(*) The Progressive atom-bomb story case is a good example (https://en.wikipedia.org/wiki/United_States_v._The_Progressive,_Inc.) Although the government withdrew its appeal most observers thought they would continue to lose in their attempts to classify retroactively material that the magazine had found on library shelves and assembled.

Date: 2017-05-16 07:02 pm (UTC)
jducoeur: (Default)
From: [personal profile] jducoeur
Note: you're apparently missing a close tag -- the link to the Post op-ed runs through the end of your post.

But yeah, largely agreed. The only point where I think there's a hope of things looking brighter is that I'm not at all sure it will take an *actual* Republican loss in 2018 to bring him down: if it looks like he is dragging enough vulnerable House members down to a loss, that *might* just be enough to get a critical mass of them behind impeachment.

No clue on the odds there, but it wouldn't surprise me. And this is one of the most delicious examples pushing in that direction, because it seriously undermines the Republicans' claim to be the party of national security...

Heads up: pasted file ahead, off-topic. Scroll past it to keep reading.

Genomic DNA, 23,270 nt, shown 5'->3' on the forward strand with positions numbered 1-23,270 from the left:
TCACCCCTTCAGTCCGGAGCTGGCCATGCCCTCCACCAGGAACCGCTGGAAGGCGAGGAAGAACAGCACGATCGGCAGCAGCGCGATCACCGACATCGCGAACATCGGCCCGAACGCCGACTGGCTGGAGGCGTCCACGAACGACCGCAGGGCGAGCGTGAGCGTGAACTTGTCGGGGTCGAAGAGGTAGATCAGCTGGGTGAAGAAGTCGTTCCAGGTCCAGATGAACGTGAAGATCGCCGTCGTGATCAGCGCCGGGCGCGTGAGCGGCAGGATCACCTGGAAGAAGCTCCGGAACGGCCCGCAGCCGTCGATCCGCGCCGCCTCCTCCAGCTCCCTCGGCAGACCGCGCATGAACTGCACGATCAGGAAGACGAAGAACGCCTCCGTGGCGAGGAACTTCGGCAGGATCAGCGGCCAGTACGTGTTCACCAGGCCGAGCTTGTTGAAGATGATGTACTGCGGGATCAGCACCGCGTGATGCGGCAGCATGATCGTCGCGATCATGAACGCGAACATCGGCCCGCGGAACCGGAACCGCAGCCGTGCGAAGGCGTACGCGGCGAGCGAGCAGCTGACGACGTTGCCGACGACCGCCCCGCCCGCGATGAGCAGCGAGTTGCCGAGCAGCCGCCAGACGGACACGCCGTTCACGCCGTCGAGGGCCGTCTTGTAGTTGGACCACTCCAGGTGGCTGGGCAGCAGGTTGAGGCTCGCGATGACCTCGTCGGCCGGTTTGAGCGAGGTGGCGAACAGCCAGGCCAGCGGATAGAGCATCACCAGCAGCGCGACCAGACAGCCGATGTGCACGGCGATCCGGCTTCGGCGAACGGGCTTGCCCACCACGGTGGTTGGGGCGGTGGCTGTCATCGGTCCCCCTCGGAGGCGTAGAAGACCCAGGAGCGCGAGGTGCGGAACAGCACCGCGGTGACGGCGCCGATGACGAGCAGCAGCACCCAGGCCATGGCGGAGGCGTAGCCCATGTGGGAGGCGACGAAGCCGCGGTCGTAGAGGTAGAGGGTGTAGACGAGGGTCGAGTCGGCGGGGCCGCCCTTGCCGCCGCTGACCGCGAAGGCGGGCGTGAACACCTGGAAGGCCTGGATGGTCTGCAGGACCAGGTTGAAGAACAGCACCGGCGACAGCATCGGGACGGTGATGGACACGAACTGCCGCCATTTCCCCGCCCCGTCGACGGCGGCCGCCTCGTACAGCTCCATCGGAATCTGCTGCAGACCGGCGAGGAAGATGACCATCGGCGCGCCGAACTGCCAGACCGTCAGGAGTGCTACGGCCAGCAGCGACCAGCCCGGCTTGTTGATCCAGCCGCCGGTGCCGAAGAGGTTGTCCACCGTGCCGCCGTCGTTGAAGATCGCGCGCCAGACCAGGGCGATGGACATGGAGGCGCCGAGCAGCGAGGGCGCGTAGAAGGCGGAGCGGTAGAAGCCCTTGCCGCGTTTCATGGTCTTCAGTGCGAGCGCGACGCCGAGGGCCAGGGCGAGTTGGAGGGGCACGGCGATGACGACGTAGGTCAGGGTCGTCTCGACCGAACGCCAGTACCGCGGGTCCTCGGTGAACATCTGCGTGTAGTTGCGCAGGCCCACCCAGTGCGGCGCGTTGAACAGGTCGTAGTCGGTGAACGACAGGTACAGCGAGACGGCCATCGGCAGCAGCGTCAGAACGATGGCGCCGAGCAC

Date: 2017-05-17 02:42 pm (UTC)
jducoeur: (Default)
From: [personal profile] jducoeur
True -- but some polls already have an astonishing 48% pro-impeachment, to 41% against. Of course polls disagree, and that is going to vary wildly by district, but Republicans in relatively purple districts have to be getting rather nervous by now. Especially knowing for a near-certainty that the 2018 election is going to be essentially a referendum on Trump, and that the current special elections are showing a *dramatic* blue swing, with Democrats making inroads on what should be *completely* safe seats.

That's the thing: in 2016, Trump managed to make the election largely a referendum on Hilary, and he smeared her very effectively. It's not at all obvious whether he can pull that off again, especially given his tendency to draw all attention to himself and score own-goals faster than I would have considered possible.

None of which makes impeachment even remotely certain, of course. But it would only take, what, about 20 Republicans crossing the aisle to get things started? That doesn't seem insane, given how *obviously* he's betraying everything they claim to stand for...

Profile

drwex: (Default)
drwex

August 2017

S M T W T F S
  1 23 45
67 89 10 1112
13141516171819
2021 2223 24 2526
27282930 31  

Most Popular Tags

Page Summary

Style Credit

Expand Cut Tags

No cut tags
Page generated Sep. 19th, 2017 06:56 pm
Powered by Dreamwidth Studios